Training Bundled With Employee Health Insurance Isn’t Really Free

EAP training, insurance, seminar

Would you pick your company’s primary law firm because it came in a bundle from your cafeteria’s food service vendor?

Of course not. You would want the legal representation that best meets your needs. You’d likely interview prospective law firms, negotiate terms, and eventually pick the one with whom you want to do business.

So why would an employer settle for management training services bundled with its health plan? Instead of choosing just the right approach and trainer, an employer takes what its health plan offers as “free” extras, and hopes for the best.

It should come as no surprise when a difficult problem such as employee infighting isn’t solved by a prepackaged seminar.

How the Insurance/EAP Bundle Works

When you get training as part of your insurance/EAP bundle, it often works like this:

  1. The insurance company partners with an employee assistance program (EAP) provider, and offers you the services as a bundle.
  2. The EAP creates a catalog of standardized, short seminars that are available as part of the package.
  3. The trainer, usually an independent contractor, delivers the workshop, using the materials provided by the EAP.

The Bundle Comes with Limitations

Buying employee development services this way comes with serious limitations:

  • Your options are limited to what’s in the catalog, rather than working with someone who could customize the perfect solution. The standardized seminars may include content that isn’t needed or leave out content that is needed for your specific situation. Often, the set length doesn’t match your requirements.
  • The seminars are rarely updated. Participants sense the material is old, which diminishes the desired outcomes.
  • If your need would be better served by a non-training solution, the EAP has few options for meeting that need. This creates an incentive for doing the wrong thing because it’s part of the package, rather than doing the right thing because it seems to cost more.
  • You are assigned a trainer that the EAP sends, rather than the one who would be the best fit.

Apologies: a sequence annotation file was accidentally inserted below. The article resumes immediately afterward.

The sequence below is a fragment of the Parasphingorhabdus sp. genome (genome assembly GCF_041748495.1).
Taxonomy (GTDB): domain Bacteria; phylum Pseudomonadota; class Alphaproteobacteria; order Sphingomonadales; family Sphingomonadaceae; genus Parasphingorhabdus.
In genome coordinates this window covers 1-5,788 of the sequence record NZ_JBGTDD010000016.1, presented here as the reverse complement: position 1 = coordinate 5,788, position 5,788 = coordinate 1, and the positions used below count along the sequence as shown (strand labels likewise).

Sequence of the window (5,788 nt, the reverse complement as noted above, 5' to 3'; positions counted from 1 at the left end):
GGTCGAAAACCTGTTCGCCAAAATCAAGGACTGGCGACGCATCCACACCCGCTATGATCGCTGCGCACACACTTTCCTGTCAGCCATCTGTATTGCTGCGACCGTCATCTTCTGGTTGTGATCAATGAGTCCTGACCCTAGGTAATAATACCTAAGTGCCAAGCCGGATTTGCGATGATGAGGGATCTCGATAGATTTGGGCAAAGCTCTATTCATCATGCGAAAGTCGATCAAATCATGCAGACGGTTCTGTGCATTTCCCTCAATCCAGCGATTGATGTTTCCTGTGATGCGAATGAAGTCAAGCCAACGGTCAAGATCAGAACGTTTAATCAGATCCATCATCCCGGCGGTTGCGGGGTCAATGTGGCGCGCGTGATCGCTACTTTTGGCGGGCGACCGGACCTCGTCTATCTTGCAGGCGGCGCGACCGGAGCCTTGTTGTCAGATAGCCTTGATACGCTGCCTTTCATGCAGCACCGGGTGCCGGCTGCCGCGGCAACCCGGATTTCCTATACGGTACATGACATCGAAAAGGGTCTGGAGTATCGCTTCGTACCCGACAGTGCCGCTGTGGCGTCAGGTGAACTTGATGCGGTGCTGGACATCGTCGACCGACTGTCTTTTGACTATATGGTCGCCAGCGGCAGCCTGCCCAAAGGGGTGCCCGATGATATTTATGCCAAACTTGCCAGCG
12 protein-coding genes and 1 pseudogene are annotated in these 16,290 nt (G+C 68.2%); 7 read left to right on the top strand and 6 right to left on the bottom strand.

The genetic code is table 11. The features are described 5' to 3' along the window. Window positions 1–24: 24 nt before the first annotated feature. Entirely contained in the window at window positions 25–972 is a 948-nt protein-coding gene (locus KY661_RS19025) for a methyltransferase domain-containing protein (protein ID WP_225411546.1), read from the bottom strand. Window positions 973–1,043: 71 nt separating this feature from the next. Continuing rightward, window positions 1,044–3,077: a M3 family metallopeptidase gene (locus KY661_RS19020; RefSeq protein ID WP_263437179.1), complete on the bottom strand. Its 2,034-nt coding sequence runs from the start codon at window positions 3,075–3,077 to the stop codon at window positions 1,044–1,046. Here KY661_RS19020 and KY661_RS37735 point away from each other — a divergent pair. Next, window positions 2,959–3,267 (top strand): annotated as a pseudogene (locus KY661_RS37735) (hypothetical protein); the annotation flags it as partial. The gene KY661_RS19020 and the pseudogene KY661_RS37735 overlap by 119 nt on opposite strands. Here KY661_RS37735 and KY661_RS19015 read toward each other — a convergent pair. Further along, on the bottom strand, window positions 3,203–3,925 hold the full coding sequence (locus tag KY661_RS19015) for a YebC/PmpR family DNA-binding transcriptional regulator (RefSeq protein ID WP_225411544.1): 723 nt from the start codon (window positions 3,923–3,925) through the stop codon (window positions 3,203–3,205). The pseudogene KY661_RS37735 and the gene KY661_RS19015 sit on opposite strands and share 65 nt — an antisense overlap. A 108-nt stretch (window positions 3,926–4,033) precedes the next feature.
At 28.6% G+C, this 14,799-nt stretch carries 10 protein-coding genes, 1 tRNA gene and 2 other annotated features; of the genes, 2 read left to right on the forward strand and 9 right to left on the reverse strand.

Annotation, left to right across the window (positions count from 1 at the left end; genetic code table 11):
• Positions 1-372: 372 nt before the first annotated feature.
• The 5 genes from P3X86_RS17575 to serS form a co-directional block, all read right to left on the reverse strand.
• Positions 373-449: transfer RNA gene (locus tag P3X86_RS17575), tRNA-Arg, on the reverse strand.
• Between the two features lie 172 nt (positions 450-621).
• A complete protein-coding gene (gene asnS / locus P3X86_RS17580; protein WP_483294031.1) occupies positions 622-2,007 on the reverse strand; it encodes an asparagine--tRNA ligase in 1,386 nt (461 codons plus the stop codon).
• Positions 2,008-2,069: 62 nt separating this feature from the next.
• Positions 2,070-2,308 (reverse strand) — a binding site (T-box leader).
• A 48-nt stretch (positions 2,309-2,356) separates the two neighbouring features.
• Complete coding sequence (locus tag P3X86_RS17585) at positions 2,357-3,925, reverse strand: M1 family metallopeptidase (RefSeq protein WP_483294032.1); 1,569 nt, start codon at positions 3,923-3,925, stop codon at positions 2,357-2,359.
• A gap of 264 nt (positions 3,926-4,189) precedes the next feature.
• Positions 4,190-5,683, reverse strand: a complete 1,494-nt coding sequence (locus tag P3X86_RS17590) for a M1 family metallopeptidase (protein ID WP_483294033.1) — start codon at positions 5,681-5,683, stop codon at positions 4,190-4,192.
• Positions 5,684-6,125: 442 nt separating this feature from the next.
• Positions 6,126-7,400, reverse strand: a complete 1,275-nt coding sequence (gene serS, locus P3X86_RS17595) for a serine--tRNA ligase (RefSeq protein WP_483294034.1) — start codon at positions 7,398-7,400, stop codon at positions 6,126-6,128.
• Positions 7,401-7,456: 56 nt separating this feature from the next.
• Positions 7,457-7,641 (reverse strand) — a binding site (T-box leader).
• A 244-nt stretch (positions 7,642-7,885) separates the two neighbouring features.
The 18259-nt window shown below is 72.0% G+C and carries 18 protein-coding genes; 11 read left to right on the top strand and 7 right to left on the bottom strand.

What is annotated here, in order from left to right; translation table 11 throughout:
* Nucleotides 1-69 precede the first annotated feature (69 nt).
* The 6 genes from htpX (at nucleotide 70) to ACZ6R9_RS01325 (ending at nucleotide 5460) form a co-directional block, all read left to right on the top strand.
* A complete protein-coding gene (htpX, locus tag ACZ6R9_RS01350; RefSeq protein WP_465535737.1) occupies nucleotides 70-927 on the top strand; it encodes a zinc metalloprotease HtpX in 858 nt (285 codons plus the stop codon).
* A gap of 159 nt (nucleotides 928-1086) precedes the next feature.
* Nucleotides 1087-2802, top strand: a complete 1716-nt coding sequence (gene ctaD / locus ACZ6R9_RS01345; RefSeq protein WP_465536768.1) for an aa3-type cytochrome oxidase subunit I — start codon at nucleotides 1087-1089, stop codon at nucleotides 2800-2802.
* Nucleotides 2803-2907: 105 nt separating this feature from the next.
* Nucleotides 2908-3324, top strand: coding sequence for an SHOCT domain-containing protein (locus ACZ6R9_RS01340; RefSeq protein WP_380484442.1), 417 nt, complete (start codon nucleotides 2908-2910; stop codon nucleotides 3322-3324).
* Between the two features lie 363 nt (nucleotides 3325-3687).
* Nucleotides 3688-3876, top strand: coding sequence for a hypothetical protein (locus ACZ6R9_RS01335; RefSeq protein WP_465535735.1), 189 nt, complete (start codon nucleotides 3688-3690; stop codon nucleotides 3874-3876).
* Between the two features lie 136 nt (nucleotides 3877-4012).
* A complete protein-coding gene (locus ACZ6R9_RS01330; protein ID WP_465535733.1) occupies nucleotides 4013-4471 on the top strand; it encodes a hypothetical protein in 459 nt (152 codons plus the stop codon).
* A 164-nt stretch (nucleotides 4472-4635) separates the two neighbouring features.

• You may be allotted a certain number of annual training hours. In some cases, this could be more than you’d ever need or use.

Free Isn’t Free

I understand the appeal of bundled service. It appears to be free. It’s a value-added service tossed in with your enormous health insurance expense.

I could imagine myself comparing health plans and thinking: This plan comes with training. If I sign up for it and only use the training from the EAP, I’ll save money. 

Of course, we both know the cost of those services are included in the health premiums. The questions you should ask are:

  • Exactly what do these training services cost?
  • What could I buy on the open market with those same dollars?”

Unbundle the Bundle

To get the employee development services you need, ask your insurance provider to pull apart the insurance/EAP/training bundle.

Worst case, they say “No,” to which you can respond that you will need to find a provider that offers lower-priced options that don’t include training.

Once that’s done, you can decide how to strategically apply your employee development funds to best meet your goals.

These days, bundling services seems to be all the rage. I know my cable and phone companies both want to sell me additional services as part of their bundles. They are making it harder to get exactly what I want.

Here’s a better idea. Insurance companies provide insurance. EAPs provide phone consultations and referrals. Training companies provide employee development services.

Companies all have that thing they do best. By finding them and working separately with each company, you can be assured you are not only getting a good deal, but also top-notch services.

By Tom LaForce

Tom LaForce owns LaForce Teamwork Services, a Minneapolis-based consulting company. He's on a mission to create better results through teamwork. He wrote Meeting Hero: Plan and Lead Engaging, Productive Meetings.